The Arabic language causes an impact everywhere it goes. Some find it charming and polite, others find it intense, many others see it as a challenge. But nobody can deny that Arabic has an incredible identity, as well as an epic history to back it up. Most of all, the Arab world is home to an incredible variety of cultures under its wings…but most outsiders don’t really know that!
Stay with us for a while, as we explain how many people in the world speak Arabic, as well as where you can find them. Where would you like to go next?
Is there more than just one Arabic?
Yes! To understand the Arabic-speaking world and its number of speakers, we must first know the difference between Modern Standard Arabic and its dialects. Modern Standard Arabic is the form you would find all over the media, the news, airports, diplomatic contexts and any formal procedures. Dialects, on the other hand, are used every single day for every other purpose.
However, unlike what many language books and courses claim, it is not the lingua franca of the Arabic world. When two Arabs from different countries meet, they adjust their dialects to each other, but rarely – if ever – do they choose Modern Standard Arabic. That is because many native Arabic speakers think Modern Standard Arabic sounds overly formal and old-fashioned. So much so, that many compare it to speaking Shakespearean English to a modern-day Scot or Australian!
Considering these definitions, let’s start our journey. We’ll be using the Ethnologue as a reference for our numbers and guide you through the Arabic-speaking world.
Total number of modern standard Arabic speakers
So how many people in the world speak Arabic? 274 million people speak Modern Standard Arabic (native and non-native included). That makes it the 6th most-spoken language in 2020, although we know by now that most Arabs understand it, but are not unlikely to use it in everyday interactions. Nevertheless, you’ll find Modern Standard Arabic across the Arab world, as it is considered the language of the news, diplomacy and the media.
As stated earlier, there are many Arabic dialects spoken across the world. Let’s look at them more closely and find out where in the world people speak Arabic!
By far one of the most popular dialects to learn, Egyptian Arabic is spoken natively in Egypt and Sudan. It differs quite a lot from Modern Standard Arabic in grammar and vocabulary. The Egyptian Arabic dialect is spoken by a total of 68 million people around the world, making it the 26th most-spoken language according to the Ethnologue.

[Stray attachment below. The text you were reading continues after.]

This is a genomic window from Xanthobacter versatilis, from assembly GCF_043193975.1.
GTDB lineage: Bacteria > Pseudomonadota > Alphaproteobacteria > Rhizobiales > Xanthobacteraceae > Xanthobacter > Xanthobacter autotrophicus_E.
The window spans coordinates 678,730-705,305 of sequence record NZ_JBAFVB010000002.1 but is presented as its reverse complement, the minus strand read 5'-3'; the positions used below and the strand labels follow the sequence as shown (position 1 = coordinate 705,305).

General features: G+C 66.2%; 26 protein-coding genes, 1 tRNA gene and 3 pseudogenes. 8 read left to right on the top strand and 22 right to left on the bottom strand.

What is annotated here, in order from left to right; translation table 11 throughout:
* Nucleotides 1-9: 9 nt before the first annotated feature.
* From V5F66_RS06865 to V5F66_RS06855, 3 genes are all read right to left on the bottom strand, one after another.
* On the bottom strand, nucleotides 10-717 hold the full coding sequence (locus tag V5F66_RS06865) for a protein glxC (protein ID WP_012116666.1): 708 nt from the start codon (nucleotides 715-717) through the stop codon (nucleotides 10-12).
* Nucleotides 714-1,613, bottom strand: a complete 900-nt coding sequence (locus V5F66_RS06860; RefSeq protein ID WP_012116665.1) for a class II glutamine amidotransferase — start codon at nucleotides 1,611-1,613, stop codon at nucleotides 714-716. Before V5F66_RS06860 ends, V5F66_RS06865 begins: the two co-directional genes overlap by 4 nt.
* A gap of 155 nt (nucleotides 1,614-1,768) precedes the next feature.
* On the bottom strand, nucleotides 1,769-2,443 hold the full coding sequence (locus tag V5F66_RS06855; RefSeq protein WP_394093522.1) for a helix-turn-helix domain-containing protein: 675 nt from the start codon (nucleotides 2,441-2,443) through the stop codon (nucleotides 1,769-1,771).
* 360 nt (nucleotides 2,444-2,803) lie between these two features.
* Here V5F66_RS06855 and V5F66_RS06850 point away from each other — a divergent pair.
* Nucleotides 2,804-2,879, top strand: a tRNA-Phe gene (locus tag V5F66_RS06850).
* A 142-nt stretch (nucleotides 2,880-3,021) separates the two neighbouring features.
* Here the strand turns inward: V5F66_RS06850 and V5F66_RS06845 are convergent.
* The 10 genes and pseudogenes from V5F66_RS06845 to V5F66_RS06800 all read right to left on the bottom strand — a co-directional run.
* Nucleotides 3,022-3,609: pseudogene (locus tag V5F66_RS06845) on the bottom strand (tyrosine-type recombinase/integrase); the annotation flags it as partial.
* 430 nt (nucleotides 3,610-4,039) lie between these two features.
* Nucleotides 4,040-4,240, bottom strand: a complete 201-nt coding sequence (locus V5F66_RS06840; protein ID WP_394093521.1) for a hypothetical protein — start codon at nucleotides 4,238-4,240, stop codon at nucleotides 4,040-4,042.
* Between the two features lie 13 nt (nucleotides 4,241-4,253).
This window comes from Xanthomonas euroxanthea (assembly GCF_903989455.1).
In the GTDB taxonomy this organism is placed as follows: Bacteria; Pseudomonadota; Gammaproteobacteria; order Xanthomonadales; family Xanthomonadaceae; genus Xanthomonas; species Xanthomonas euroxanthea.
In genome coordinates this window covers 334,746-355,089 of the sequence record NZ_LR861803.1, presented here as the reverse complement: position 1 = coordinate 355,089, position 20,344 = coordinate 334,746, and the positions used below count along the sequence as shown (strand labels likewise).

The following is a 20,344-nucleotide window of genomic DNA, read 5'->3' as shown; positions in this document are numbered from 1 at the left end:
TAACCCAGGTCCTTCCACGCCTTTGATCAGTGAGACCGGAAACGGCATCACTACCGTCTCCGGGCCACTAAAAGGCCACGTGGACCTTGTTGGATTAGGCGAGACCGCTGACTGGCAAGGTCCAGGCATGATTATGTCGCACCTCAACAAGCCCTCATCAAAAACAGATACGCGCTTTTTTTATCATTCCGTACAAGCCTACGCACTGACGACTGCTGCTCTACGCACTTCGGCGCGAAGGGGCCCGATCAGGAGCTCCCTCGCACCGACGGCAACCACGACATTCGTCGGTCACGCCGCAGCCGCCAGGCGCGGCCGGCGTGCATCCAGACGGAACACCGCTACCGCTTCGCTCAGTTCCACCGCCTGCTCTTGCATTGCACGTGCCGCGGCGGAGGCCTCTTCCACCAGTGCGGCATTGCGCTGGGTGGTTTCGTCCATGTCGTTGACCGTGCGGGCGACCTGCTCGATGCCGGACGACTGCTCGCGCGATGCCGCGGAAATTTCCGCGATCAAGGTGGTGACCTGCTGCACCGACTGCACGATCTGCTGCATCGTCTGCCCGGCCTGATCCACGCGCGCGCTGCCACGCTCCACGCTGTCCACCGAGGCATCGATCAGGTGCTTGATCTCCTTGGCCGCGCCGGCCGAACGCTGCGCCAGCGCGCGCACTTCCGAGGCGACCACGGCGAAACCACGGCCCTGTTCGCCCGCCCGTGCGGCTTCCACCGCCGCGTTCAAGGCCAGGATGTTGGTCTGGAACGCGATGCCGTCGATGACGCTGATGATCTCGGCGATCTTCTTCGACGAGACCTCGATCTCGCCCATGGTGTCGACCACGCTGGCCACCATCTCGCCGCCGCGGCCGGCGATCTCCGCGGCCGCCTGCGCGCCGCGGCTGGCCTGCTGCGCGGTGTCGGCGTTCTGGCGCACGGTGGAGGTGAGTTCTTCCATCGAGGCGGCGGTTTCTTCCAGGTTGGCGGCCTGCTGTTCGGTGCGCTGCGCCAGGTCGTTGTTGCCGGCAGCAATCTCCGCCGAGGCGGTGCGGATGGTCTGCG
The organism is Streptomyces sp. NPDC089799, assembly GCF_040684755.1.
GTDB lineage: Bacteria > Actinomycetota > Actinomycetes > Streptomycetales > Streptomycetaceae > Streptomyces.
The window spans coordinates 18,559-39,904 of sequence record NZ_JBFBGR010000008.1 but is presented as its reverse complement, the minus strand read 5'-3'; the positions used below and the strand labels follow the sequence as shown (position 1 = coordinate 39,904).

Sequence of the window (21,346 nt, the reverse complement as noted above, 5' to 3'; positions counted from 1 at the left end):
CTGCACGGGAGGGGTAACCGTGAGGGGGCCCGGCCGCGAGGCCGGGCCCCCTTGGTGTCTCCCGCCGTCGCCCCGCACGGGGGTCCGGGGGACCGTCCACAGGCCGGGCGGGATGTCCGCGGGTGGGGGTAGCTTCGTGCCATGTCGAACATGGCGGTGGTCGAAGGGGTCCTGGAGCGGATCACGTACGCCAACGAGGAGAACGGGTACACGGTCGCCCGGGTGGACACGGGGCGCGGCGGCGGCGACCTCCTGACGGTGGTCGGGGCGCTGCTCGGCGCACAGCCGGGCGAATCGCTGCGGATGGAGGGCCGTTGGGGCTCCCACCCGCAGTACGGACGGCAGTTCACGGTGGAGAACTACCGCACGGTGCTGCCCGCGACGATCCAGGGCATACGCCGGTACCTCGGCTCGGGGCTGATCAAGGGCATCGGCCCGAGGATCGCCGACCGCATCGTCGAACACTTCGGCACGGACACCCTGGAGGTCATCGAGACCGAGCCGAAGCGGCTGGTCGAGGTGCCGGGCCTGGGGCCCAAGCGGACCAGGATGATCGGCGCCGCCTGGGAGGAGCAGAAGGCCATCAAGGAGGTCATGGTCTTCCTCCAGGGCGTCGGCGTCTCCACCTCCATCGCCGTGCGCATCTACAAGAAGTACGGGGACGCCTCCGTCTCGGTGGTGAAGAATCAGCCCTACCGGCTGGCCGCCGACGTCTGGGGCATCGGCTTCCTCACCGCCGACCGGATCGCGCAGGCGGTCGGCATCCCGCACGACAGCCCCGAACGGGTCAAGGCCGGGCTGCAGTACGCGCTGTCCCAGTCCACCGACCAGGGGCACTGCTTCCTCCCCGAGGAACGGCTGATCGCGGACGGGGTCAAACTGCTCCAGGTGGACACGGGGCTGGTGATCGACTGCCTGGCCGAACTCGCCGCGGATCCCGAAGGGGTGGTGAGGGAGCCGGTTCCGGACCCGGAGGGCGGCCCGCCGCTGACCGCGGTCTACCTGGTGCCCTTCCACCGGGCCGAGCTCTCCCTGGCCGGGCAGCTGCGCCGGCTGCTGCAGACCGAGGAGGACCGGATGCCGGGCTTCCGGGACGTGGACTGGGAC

42 million people speak the Sudanese Arabic dialect, with native speakers being mostly from central parts of Sudan and parts of Eritrea. It is quite similar to the central and southern Egyptian Arabic variants and is classified as the 41st most-spoken language in 2020, which makes it the second most-widely spoken Arabic dialect after Egypt!
Maghrebi Arabic is spoken in North Africa, most precisely in Algeria, Libya, Mauritania, Morocco, Tunisia and Western Sahara. This group of dialects has come to grow further away from both Modern Standard Arabic and other dialects from the Arab world, making them extremely original and unique in sound! Of these, Moroccan and Algerian Arabic are the most widely spoken, with a total of 33 million speakers each.
Levantine Arabic dialects are often divided into two groups: North Levantine and South Levantine, although they are certainly mutually intelligible! North Levantine Spoken Arabic is one of the most popular choices for new learners alongside Egyptian Arabic due to its pleasant, melodic sound. It is spoken by a total of 25 million people. Most of its native speakers are originally from Lebanon and Syria. On the other hand, South Levantine Spoken Arabic includes the dialects spoken in Jordan and Palestine, at a total of 12 million speakers.
10 million speakers communicate in Gulf Arabic, but where can you find them? Most natives are from Iraq, Kuwait, Oman, and Saudi Arabia. Gulf Arabic is known to be the closest dialect to Modern Standard Arabic, as it sounds elegant, formal (in comparison to other dialects) and well-preserved.